While enabling us to live longer and healthier lives is one of the main goals of modern medicine, a new study suggests that the maximum lifespan of humans is probably around 150 years.
Gradually diminishing resilience
Biological aging (or senescence), or the speed at which our body degrades, does not necessarily correspond to our chronological age, that is to say the number of birthdays celebrated. Based on this observation, Singaporean researchers have identified a new way of interpreting fluctuations in the number of different types of blood cells, which has enabled the development of a dynamic indicator of the state of the organism (DOSES).
This indicator shows that our body’s resilience slowly declines over the course of our lives, which is part of the reason why it takes longer to recover from illness or injury when we are older. According to the researchers, assuming we can put aside the environmental parameters, diseases and accidents of life, the DOSES provides a reliable method of determining when this resilience stops definitively.
« Extrapolation of this trend suggests that the recovery time and the variance of the DOSI would simultaneously diverge at a critical point of 120-150 years, corresponding to a total loss of resilience. “, Emphasize the researchers.
For this work recently presented in the journal Nature Communications, the researchers studied information on the blood cell counts of more than 500,000 people from databases at UK, to the United States et en Russia, as well as step count data from 4,532 subjects, to measure the rate of decline in individuals’ physical condition.
Significant changes in aging trajectories
Since the number of blood cells could indicate a range of problems in the body, the team used the step count data to ensure that it was a good indicator of overall health and fitness. recovery in general.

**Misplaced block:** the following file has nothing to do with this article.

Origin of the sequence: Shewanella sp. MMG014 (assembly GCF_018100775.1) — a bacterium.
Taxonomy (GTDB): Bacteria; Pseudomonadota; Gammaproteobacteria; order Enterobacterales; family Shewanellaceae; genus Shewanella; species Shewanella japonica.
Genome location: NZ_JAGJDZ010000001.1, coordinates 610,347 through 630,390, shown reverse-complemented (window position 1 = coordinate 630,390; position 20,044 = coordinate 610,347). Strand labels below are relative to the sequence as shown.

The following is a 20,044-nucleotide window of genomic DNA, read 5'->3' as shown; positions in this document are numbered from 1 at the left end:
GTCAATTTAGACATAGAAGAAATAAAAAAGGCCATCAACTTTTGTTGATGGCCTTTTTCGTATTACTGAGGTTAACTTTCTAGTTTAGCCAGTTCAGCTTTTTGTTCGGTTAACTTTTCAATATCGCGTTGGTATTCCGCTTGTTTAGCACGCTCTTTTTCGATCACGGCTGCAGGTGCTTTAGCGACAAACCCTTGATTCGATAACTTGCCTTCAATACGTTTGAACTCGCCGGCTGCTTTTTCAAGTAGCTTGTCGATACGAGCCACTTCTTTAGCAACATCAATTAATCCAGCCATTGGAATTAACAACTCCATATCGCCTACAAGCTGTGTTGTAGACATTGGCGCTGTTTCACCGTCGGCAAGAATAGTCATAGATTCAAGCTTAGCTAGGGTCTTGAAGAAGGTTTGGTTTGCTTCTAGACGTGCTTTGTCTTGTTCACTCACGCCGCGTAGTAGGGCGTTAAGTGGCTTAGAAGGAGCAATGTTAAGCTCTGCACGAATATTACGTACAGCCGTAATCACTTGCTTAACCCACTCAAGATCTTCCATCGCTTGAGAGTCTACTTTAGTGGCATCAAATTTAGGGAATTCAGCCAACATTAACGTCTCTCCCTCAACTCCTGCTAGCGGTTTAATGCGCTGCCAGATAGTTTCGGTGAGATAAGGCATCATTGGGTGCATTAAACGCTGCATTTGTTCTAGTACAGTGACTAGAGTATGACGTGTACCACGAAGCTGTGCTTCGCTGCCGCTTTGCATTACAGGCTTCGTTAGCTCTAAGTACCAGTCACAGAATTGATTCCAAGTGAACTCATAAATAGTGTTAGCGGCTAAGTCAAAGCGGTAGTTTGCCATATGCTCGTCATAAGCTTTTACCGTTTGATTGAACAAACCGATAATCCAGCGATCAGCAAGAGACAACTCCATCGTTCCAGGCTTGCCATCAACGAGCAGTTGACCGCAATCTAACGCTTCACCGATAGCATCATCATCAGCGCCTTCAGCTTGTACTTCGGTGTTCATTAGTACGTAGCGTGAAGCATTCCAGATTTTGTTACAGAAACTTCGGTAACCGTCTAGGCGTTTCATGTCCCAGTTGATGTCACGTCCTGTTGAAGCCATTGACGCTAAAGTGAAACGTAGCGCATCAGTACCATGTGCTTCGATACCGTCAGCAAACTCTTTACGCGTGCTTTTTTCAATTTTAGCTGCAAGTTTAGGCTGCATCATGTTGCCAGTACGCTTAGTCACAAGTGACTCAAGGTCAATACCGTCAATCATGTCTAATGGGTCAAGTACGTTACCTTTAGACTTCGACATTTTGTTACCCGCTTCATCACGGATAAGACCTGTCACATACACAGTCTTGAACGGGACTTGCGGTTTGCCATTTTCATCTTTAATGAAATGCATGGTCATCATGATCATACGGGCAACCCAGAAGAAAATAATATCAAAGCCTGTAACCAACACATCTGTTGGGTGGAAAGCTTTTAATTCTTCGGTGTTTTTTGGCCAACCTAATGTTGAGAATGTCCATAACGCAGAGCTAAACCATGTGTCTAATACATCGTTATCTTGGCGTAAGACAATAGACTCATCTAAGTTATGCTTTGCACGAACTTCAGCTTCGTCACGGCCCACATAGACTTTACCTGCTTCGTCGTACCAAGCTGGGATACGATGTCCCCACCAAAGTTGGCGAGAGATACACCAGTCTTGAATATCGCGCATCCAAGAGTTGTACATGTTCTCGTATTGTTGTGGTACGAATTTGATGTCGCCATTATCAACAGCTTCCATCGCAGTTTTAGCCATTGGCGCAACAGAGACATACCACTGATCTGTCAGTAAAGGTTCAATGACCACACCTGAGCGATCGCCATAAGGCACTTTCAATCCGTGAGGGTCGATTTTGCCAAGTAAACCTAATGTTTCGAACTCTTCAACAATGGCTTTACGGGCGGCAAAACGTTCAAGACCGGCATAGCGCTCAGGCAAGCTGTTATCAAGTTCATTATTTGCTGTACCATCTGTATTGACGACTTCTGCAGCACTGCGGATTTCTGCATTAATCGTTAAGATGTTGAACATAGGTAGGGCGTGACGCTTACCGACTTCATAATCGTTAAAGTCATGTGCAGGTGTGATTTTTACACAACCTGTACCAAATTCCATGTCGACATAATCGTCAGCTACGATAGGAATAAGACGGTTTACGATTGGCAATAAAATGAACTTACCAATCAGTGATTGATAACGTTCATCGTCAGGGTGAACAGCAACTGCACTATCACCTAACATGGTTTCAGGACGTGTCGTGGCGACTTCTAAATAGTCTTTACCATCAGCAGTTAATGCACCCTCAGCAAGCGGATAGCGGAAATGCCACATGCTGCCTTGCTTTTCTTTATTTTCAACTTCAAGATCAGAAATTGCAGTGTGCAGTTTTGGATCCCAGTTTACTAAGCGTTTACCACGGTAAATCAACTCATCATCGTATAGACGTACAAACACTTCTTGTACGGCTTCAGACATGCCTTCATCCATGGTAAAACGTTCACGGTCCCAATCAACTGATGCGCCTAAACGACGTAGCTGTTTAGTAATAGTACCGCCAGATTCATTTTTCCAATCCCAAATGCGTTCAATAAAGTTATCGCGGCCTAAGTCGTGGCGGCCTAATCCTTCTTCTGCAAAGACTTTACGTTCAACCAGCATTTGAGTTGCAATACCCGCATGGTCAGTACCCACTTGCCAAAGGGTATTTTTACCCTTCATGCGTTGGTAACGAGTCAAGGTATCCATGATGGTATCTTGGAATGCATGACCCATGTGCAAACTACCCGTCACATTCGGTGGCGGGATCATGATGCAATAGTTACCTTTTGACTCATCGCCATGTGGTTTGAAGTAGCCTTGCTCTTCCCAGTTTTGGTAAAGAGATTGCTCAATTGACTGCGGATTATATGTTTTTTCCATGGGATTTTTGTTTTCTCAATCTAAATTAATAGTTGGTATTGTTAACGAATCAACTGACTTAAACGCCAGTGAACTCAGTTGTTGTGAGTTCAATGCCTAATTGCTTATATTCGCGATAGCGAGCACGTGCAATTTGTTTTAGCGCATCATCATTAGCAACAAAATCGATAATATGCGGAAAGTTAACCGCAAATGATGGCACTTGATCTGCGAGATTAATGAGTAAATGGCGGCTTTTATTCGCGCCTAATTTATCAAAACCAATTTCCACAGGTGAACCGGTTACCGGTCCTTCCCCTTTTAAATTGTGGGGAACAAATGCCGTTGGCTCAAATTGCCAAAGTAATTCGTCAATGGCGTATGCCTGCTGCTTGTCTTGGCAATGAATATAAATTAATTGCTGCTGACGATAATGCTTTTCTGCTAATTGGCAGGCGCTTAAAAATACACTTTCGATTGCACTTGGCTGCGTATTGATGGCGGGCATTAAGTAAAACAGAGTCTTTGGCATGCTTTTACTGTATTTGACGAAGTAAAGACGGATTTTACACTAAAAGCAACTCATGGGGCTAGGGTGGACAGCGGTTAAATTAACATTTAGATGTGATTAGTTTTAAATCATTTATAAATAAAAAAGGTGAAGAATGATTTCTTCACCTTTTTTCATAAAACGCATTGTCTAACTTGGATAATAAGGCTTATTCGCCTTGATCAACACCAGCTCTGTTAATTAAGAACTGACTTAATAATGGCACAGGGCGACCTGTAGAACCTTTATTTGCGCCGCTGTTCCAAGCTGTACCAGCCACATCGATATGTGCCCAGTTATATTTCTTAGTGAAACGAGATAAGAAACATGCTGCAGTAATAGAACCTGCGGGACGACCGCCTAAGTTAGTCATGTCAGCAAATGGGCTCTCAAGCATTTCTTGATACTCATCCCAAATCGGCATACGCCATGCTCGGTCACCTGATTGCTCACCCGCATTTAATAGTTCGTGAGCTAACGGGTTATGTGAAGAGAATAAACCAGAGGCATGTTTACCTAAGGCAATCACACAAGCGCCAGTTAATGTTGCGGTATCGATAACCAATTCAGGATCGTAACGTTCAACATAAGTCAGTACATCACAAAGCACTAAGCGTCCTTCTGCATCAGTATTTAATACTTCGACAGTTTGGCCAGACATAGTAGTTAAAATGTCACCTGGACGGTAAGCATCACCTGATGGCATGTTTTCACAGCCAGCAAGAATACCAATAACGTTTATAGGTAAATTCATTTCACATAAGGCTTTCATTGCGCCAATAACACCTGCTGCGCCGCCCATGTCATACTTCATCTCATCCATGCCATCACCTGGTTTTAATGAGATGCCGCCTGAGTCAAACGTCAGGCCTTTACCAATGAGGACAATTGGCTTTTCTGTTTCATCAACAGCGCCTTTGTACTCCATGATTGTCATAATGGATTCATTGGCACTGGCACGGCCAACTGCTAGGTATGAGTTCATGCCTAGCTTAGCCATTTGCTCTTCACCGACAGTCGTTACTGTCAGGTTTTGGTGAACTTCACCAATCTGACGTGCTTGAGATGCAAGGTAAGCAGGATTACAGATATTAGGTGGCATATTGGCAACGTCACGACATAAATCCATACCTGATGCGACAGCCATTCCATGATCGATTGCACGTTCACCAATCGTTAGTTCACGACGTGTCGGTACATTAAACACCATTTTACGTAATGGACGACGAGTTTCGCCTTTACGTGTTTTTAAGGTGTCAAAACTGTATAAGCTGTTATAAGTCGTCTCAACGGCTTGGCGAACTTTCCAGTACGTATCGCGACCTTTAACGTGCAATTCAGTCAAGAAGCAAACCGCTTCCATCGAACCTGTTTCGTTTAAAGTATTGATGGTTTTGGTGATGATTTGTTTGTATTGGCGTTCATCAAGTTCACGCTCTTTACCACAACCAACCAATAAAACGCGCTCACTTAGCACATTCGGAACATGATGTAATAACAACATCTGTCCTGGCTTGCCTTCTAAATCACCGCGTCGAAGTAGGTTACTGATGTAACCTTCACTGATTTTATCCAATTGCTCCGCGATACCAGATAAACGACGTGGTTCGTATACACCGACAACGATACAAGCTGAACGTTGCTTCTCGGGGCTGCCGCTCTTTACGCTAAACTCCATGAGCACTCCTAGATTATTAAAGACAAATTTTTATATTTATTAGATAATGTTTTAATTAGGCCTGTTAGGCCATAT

The data also made it possible to discover a change in the trajectories of aging from the age of 35, then from the age of 65. This matches some of the limits in place in society, such as the age at which top athletes tend to end their careers, or the age at which we generally retire.
Longer term, the researchers say the study could be used to develop treatments that target diseases without affecting biological resistance, and possibly even one day extend the maximum possible lifespan beyond that. of what it already is. But in any case, it will require more research and data.
“Criticality leading to end of life is an intrinsic biological property of an organism”
The new analysis is broadly consistent with previous studies which mentioned a maximum lifespan of around 120-140 years, although such calculations involve some degree of guesswork and estimation.
Today, the record for human longevity is held by Jeanne Calment, having passed away at the age of 122 years and 164 days. Unless we drastically alter our bodies on a fundamental level, it would be difficult to squeeze too many extra years out of our fragile forms, according to the authors of the new study.
« We conclude that end-of-life criticality is an intrinsic biological property of an organism, which is independent of stressors and constitutes a fundamental or absolute limit to human lifespan. », Conclude the researchers.